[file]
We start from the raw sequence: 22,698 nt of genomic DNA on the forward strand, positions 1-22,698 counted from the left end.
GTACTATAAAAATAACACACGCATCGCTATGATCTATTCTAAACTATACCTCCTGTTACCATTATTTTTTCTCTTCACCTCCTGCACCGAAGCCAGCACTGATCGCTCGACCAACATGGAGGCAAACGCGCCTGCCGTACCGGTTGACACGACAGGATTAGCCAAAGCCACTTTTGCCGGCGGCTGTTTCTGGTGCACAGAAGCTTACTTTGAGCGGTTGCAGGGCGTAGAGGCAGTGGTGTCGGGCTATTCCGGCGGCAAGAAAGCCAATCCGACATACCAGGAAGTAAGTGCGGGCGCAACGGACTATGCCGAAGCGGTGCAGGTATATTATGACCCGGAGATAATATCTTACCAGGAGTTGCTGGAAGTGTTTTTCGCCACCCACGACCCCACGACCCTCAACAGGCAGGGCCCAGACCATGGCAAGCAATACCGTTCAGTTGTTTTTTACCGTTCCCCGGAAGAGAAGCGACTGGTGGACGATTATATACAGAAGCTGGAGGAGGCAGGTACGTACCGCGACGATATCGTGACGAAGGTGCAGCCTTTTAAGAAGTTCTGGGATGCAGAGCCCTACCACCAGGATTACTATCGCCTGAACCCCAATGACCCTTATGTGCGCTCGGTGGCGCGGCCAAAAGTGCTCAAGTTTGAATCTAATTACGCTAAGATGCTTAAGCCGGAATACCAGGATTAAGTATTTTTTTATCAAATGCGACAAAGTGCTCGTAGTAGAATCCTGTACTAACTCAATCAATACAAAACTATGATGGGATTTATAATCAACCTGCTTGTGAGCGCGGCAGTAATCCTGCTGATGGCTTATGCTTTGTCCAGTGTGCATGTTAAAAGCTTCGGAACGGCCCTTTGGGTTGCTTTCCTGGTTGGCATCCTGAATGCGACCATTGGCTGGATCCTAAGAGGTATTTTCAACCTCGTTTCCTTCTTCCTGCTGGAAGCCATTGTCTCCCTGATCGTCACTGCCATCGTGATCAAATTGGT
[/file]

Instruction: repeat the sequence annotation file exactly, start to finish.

We start from the raw sequence: 22,698 nt of genomic DNA on the forward strand, positions 1-22,698 counted from the left end.
GTACTATAAAAATAACACACGCATCGCTATGATCTATTCTAAACTATACCTCCTGTTACCATTATTTTTTCTCTTCACCTCCTGCACCGAAGCCAGCACTGATCGCTCGACCAACATGGAGGCAAACGCGCCTGCCGTACCGGTTGACACGACAGGATTAGCCAAAGCCACTTTTGCCGGCGGCTGTTTCTGGTGCACAGAAGCTTACTTTGAGCGGTTGCAGGGCGTAGAGGCAGTGGTGTCGGGCTATTCCGGCGGCAAGAAAGCCAATCCGACATACCAGGAAGTAAGTGCGGGCGCAACGGACTATGCCGAAGCGGTGCAGGTATATTATGACCCGGAGATAATATCTTACCAGGAGTTGCTGGAAGTGTTTTTCGCCACCCACGACCCCACGACCCTCAACAGGCAGGGCCCAGACCATGGCAAGCAATACCGTTCAGTTGTTTTTTACCGTTCCCCGGAAGAGAAGCGACTGGTGGACGATTATATACAGAAGCTGGAGGAGGCAGGTACGTACCGCGACGATATCGTGACGAAGGTGCAGCCTTTTAAGAAGTTCTGGGATGCAGAGCCCTACCACCAGGATTACTATCGCCTGAACCCCAATGACCCTTATGTGCGCTCGGTGGCGCGGCCAAAAGTGCTCAAGTTTGAATCTAATTACGCTAAGATGCTTAAGCCGGAATACCAGGATTAAGTATTTTTTTATCAAATGCGACAAAGTGCTCGTAGTAGAATCCTGTACTAACTCAATCAATACAAAACTATGATGGGATTTATAATCAACCTGCTTGTGAGCGCGGCAGTAATCCTGCTGATGGCTTATGCTTTGTCCAGTGTGCATGTTAAAAGCTTCGGAACGGCCCTTTGGGTTGCTTTCCTGGTTGGCATCCTGAATGCGACCATTGGCTGGATCCTAAGAGGTATTTTCAACCTCGTTTCCTTCTTCCTGCTGGAAGCCATTGTCTCCCTGATCGTCACTGCCATCGTGATCAAATTGGT